Changing Fundraising #4: The People We Will Need

dsc_2735Fundraising is already a sector where there are significant skills shortages. All of us who are involved in fundraiser recruitment, at all levels, can point to many areas where there simply aren’t enough suitably skilled and experienced people to meet the demand. (That’s why we set up our specialist fundraising search practice at Aldrich & Ward)

The new fundraising practice will make this problem worse. Because it will require a lot more of the skills that are in short supply. We need lots of people who can work flexibly, in integrated ways, who are able to handle and interpret complex data, are digital natives, who will be brave. Who can develop and nurture relationships with supporters. Who are mission driven.

The fundraising workforce we have has lots of talented and passionate people. But we don’t have enough of them and they don’t all have the right skills. We have lots of project managers. We don’t have too many entrepreneurs. In a world where data is king, we have too few people who have really strong analytical skills. Too few fundraisers are skilled enough in the arts of face to face relationship building.

These aren’t problems unique to our sector but we do have some specific barriers. No one looking at a collection of fundraisers in the UK can fail to be struck by the lack of diversity. While not ever fundraiser is a white, middle class, humanities graduate from the South East of England*, it often feels that way. There’s surely no intention to recruit our staff from a narrow slice of the UK population but we do seem to fail to bring in people from different backgrounds. This is an equalities issue but it is also an effectiveness issue, widening the recruitment base would also help address the specific skill shortages in the sector.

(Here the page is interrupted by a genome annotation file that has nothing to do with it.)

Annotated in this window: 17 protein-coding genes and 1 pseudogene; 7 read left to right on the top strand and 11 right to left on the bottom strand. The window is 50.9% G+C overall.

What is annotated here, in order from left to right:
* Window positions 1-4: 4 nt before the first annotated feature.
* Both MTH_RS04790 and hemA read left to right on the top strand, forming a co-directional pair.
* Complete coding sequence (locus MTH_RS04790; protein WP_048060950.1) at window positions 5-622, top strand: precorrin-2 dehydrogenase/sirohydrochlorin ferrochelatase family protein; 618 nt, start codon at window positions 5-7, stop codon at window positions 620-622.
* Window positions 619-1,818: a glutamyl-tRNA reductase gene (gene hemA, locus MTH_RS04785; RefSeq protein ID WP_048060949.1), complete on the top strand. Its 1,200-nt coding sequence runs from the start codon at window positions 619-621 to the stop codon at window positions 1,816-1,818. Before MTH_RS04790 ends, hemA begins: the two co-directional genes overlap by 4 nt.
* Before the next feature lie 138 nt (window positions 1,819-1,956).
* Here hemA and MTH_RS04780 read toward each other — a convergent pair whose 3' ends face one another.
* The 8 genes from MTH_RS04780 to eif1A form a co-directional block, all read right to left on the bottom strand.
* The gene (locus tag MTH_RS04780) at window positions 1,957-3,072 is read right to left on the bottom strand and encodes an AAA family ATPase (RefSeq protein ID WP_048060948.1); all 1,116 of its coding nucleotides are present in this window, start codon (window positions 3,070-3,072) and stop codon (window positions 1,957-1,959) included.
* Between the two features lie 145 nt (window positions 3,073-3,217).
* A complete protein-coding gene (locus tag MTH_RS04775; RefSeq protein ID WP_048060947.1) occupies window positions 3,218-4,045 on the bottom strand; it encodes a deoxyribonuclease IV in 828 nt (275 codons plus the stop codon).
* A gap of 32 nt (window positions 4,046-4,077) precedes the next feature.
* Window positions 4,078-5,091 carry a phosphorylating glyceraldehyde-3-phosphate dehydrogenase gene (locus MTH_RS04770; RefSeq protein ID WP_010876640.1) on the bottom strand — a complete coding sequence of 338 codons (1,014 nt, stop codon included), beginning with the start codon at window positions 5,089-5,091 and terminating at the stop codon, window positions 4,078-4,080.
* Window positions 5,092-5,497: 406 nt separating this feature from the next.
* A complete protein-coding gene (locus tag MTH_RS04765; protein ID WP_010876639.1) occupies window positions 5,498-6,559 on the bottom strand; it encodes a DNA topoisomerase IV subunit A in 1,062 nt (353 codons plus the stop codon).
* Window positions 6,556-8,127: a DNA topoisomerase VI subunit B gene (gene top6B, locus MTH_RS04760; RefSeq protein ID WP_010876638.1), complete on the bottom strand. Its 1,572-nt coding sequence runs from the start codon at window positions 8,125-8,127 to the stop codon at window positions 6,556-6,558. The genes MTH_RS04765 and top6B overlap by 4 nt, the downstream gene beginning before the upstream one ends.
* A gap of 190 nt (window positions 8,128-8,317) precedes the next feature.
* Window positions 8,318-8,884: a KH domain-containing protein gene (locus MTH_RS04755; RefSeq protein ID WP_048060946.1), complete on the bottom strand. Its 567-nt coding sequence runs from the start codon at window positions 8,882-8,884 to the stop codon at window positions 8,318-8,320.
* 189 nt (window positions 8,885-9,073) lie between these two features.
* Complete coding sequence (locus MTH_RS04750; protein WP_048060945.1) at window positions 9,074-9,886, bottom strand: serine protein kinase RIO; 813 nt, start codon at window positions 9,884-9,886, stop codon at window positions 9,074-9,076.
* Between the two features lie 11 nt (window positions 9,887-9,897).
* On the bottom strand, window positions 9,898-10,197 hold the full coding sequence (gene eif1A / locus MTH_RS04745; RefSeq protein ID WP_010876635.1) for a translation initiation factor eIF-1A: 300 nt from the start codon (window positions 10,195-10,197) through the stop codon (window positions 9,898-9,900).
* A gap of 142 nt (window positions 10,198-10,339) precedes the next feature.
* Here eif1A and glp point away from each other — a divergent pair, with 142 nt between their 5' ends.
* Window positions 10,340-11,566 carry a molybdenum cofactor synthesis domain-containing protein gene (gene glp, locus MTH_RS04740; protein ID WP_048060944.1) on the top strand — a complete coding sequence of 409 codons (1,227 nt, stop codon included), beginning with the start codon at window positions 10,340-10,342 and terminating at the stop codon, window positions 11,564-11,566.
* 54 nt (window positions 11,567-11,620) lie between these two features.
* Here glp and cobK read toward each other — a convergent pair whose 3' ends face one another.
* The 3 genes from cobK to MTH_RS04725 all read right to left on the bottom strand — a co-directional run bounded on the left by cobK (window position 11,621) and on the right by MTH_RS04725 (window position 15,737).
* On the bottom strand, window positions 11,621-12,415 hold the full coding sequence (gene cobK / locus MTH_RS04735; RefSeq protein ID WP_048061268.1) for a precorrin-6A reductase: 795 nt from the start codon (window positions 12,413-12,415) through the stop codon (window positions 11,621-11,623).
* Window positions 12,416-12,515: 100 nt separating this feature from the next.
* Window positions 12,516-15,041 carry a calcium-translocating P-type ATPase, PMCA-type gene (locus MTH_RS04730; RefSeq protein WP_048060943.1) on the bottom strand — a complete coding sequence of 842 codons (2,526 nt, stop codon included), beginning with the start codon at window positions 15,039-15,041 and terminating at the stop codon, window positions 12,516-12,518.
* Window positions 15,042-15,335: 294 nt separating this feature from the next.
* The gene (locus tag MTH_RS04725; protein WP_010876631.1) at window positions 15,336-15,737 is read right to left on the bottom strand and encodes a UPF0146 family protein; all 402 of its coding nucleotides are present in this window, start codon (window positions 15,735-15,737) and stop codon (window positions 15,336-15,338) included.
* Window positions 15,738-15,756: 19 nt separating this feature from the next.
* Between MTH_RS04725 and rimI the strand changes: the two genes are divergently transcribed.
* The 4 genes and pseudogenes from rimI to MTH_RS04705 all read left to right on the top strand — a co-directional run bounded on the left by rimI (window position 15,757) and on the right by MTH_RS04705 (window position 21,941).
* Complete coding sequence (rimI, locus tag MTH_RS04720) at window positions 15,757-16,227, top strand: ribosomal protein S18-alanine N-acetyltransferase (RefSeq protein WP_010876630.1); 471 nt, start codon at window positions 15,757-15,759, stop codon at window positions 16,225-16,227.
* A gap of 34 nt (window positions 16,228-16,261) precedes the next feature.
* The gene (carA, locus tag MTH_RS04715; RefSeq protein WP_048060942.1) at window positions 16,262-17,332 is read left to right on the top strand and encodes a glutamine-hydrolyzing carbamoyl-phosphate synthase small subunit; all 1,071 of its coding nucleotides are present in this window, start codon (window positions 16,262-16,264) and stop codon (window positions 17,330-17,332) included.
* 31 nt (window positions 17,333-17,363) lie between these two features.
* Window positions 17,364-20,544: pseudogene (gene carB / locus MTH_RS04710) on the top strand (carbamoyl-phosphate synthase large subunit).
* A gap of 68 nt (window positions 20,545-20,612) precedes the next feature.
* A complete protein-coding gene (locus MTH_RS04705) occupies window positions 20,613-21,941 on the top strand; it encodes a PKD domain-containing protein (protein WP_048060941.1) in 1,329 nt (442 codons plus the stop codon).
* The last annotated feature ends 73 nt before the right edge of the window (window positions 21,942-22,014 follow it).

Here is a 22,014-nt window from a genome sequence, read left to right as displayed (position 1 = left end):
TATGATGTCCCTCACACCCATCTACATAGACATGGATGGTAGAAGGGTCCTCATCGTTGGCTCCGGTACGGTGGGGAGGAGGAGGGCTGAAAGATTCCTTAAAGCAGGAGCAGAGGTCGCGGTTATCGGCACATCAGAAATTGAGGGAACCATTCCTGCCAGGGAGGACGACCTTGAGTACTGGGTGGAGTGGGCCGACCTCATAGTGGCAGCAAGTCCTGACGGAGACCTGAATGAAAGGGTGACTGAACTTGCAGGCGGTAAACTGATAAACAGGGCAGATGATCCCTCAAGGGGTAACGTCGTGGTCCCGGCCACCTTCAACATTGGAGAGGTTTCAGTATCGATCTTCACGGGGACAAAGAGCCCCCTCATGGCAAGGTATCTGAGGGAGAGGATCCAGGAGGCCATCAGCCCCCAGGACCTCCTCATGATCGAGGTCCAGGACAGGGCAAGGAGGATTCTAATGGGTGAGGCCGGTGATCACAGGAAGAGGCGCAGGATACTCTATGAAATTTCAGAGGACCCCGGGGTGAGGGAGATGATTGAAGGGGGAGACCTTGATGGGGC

We need to find ways to attract people from different backgrounds and experiences. There aren’t enough people coming into fundraising from the commercial world, particularly in mid career. I continually meet exceptional people currently working in the private sector who would love to work in charities. Even apart from the salary differences, these individuals often find it very difficult to get into third sector organisations due to unimaginative recruitment processes.

Above all, we need as a sector to think much more strategically about our people. We are a sector where there is massive turnover and huge sums are spent on staff recruitment with fundraisers changing jobs every 18 months. In a relationship business, this is madness.

Too many charities fail to properly invest in their staff, have no real retention strategies, do not consider succession approach and adopt a commodity approach when they purchase recruitment and search services. Charities may state publicly that staff are their biggest resource but they completely fail to make this commitment a reality.

If there is one thing that will make or break the new approach to fundraising, it will be our ability as a sector to develop and nurture the talent that will deliver it

As with everything else, it always comes down to people
*this includes the author, naturally.

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